Friday, November 22, 2019

Some days I just get weird(er)

Expanding my social media presence

Instagram? Yeah, okay, I’ll do some of that. It’s what all the cool kids are doing, right? I doubt there will be any #vanlife-worthy photos of beautiful young women atop my van, though. Maybe if I had a VW bus, a kayak and a big dog.

alan.christensen.90

Thursday, November 21, 2019

Kofa National Wildlife Refuge

I’ve driven US-95 between Yuma and Quartzite (or between Quartzsite and Yuma) dozens of times, frequently not paying much attention to my surroundings. But today I stopped to take pictures because of the way the light hit that one peak.

Tuesday, November 19, 2019

They paved something less than paradise and put up a parking lot

The forecast said rain, probably thunderstorms. I thought back to the last downpour I was in and decided I’d rather be on pavement if the sky was going to open up.

The dirt I was camped on wasn’t as dense and gravely as other parts of the desert. It could become too soft. There were wheel tracks where past boondockers and ATVers had driven when the ground was wet. Better safe than sorry. (I’m getting old.)

Okay, so where to? I don’t think Yuma is as tolerant as they used to be about overnighting in big box parking lots. Not knowing for certain would have me on alert all night. Can’t sleep like that. So I went to the RV lot at the Cocopah Resort. I’ve stayed there a few times before. Not scenic or quiet, but, hey, there’s a buffet.

Monday, November 18, 2019

Rotation day

Other than time taken from my life, tire rotations are free at Discount Tire and other places. And these guys actually used a torque wrench to tighten the lug nuts to spec. Oh, and they didn’t feed me bullshit about needing new tires.

Saturday, November 16, 2019

Burning questions

If I were to make a list of things I’m likely to find in a fire ring, I wouldn’t include sheet music. Yet there it was.

So I wonder what the story is. Sure, it’s paper, and paper is a good fire starter, but… Was it the paper they were most willing to burn? Was it the last paper they had? Had they already burned all their books? Had they already burned all their cash? Was it a sacrifice to the music gods? Were they music haters? I invite you to make up your own stories.

Thursday, November 14, 2019

You ain't goin' nowhere

The McPhaul Bridge, just outside Yuma AZ, was built over the Gila River in 1929 and served traffic on US-95 until it was deemed inadequate in 1968. It was retired and both the highway and river were rerouted. No one wanted to spend the money to tear it down, so it sits there, barricaded at both ends, vegetable fields at one end, firing ranges at the other. Now it’s called the Bridge to Nowhere. And signs warn it’s unstable.

There’s a metaphor for life in that story. You’re born, there’s a celebration, an honorable name is given, everyone has great hopes for you, you work hard for forty years and then, “Eh, we don’t need you anymore.” The world moves on and leaves you there. And whispers that you’re unstable. And maybe infested with bees.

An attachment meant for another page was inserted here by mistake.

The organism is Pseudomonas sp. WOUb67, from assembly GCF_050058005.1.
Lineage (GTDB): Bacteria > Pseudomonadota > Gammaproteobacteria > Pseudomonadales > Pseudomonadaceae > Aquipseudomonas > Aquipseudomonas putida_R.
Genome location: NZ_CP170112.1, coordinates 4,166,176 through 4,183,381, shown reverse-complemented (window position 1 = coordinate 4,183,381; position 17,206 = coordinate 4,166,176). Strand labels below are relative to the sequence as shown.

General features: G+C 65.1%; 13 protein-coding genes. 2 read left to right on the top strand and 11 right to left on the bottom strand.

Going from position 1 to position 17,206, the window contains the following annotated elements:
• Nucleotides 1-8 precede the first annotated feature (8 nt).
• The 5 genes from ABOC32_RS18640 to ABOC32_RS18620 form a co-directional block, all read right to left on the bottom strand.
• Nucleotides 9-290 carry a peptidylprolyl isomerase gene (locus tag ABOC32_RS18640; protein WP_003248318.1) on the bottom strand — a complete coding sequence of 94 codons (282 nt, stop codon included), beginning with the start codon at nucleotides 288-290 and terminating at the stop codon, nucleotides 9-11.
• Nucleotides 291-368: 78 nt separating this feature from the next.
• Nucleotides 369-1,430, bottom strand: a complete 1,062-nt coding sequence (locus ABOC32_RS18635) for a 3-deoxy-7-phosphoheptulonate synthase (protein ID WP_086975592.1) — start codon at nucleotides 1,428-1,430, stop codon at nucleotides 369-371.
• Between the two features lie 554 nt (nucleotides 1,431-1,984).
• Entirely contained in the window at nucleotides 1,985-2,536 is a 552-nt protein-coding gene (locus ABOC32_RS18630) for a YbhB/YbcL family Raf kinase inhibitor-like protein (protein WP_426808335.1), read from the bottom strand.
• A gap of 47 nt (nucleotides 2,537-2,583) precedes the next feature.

Wednesday, November 13, 2019

Well there’s your problem

I’m at Villanueva Auto Repair and Juan has yanked the brake booster from the Rolling Steel Tent. There were a number of things that had to be moved out of the way or disconnected first. Wires, hoses, cables, reservoirs, dirt... It seems one of the internal seals has worn out. Or a surface is too worn for the seal to, um, seal. Anyway, replacing the unit is less expensive than the labor to repair it.

Since the van doesn’t need to be on a lift, I can hang out in my living space instead of the waiting room. The bed is much more comfy than plastic chairs. And I have food.

Speaking of food, I’ve finally been able to add bread back to my diet. Today’s lunch was black forest ham on a toasted English muffin.

Monday, November 11, 2019

Embracing the darkness

What do we call the period between Halloween and Thanksgiving? I don’t know about you, but for me the shortening daylight hours signal the beginning of SAD season. Seasonal Affective Disorder. My symptoms are relatively mild, but they’re enough to make me really loathe this time of year.

However, a video linked to a friend’s blog got me rethinking my relationship with short days and long nights. Too much artificial light tells our mind and body it’s time to be awake.


A key factor in how human sleep is regulated is exposure to light or to darkness. Exposure to light stimulates a nerve pathway from the retina in the eye to an area in the brain called the hypothalamus. There, a special center called the suprachiasmatic nucleus (SCN) initiates signals to other parts of the brain that control hormones, body temperature and other functions that play a role in making us feel sleepy or wide awake… 
…Melatonin is a natural hormone made by your body’s pineal gland. This is a pea-sized gland located just above the middle of the brain. During the day the pineal is inactive. When the sun goes down and darkness occurs, the pineal is “turned on” by the SCN and begins to actively produce melatonin, which is released into the blood. Usually, this occurs around 9 pm. As a result, melatonin levels in the blood rise sharply and you begin to feel less alert. Sleep becomes more inviting. Melatonin levels in the blood stay elevated for about 12 hours – all through the night – before the light of a new day when they fall back to low daytime levels by about 9 am. Daytime levels of melatonin are barely detectable. 
Besides adjusting the timing of the clock, bright light has another effect. It directly inhibits the release of melatonin. That is why melatonin is sometimes called the “Dracula of hormones” – it only comes out in the dark. Even if the pineal gland is switched “on” by the clock, it will not produce melatonin unless the person is in a dimly lit environment. In addition to sunlight, artificial indoor lighting can be bright enough to prevent the release of melatonin.